Cala Di Pollara - Salina Island 

General Data


Dock Services


The anchorage of Pollara: a natural paradise with charming sunsets.
Situated at the foot of Punta Perciato, north-west of Salina Island and sourronded by high cliffs, raises a wonderful dark beach named Cala di Pollara.
The anchorage is located in the most picturesque point of the island, far from urbanised areas and west of the village of Malfa. Here, visitors can enjoy one among the most beautiful sunsets of the world.
Once a little larger, the beach currently consists of a narrow strip of pebbles surrounded by evergreen Mediterranean forest and caper bushes.
The bay in the anchorage of Pollara raises inside a Prehistoric crater, which was split into two different parts by an ancient collapse. The part remained intact is that where raises the current village of Pollara while the other one fell into the sea.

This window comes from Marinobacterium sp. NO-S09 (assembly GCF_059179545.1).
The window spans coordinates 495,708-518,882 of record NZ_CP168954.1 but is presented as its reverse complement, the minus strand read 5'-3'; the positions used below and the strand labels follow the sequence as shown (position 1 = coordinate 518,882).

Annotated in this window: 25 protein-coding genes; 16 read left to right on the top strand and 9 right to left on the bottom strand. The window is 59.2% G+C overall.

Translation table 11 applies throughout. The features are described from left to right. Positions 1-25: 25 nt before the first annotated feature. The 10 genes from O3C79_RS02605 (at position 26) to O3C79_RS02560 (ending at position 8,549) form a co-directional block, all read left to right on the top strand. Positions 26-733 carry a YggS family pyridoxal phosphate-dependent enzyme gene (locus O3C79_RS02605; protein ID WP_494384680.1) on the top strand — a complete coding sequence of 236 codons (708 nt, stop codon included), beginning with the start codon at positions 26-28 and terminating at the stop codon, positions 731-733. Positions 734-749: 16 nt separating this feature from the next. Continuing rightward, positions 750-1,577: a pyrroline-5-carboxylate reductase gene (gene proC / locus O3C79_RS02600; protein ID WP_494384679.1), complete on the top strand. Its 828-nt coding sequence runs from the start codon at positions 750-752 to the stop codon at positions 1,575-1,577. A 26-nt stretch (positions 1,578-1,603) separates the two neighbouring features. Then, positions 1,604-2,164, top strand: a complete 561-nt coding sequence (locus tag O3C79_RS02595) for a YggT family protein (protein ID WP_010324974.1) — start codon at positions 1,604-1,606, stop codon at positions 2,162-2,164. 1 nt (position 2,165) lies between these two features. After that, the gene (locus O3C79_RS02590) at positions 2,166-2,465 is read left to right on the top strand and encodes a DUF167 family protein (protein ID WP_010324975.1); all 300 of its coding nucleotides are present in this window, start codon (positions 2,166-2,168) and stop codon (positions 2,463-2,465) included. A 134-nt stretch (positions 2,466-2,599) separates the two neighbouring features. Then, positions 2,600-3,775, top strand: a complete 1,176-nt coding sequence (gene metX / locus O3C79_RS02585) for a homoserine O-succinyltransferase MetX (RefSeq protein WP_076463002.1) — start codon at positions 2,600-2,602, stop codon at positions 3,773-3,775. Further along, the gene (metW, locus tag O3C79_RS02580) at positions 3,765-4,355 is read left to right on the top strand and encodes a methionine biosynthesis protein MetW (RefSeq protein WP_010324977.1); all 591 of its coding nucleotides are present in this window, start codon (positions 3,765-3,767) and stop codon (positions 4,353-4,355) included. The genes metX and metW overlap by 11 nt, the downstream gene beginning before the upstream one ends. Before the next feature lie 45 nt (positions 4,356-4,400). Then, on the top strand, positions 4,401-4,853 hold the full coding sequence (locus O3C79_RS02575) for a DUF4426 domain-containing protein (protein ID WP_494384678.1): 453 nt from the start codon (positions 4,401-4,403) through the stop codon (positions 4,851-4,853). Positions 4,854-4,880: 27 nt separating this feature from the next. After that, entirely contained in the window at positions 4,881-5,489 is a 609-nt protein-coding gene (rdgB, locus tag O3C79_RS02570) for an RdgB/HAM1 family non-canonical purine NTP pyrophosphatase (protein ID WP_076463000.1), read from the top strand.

Yachtsmen are adviced to drop the anchor in the small cove, almost in front of the small village and between the Punta and the popular Stack, where rocky sea bottoms reach a depth of 7 metres. The anchorage offers a very good shelter against east wins even though, like in all the other anchorages, wind direction can suddenly change. Consequently, it is highly recommended to have a look at weather forecast and stay ready to change shelter if necessary. In good weather, the anchorage of Pollara is an ideal place where to drop the anchor in summer in the wonderful frame of Aeolian Islands.
The bay of Pollara offers a wonderful view over the western side of the archipelago. Filicudi and Alicudi Islands can be seen very clearly from the bay as well as the rock of Punta Perciato to the North and the village of Rinella on the South.
A pedestrian path dedicate to the popular Italian film director Massimo Troisi leads to a group of fishing shelters situated in the village of Pollara, in the middle of the bay. The anchorage of Pollara was in fact the film set of some among the most beautiful scenes of Troisi' s "The Postman" movie, such as the conversation between the postman and the poet Pablo Neruda and the unforgettable recording of sea sounds.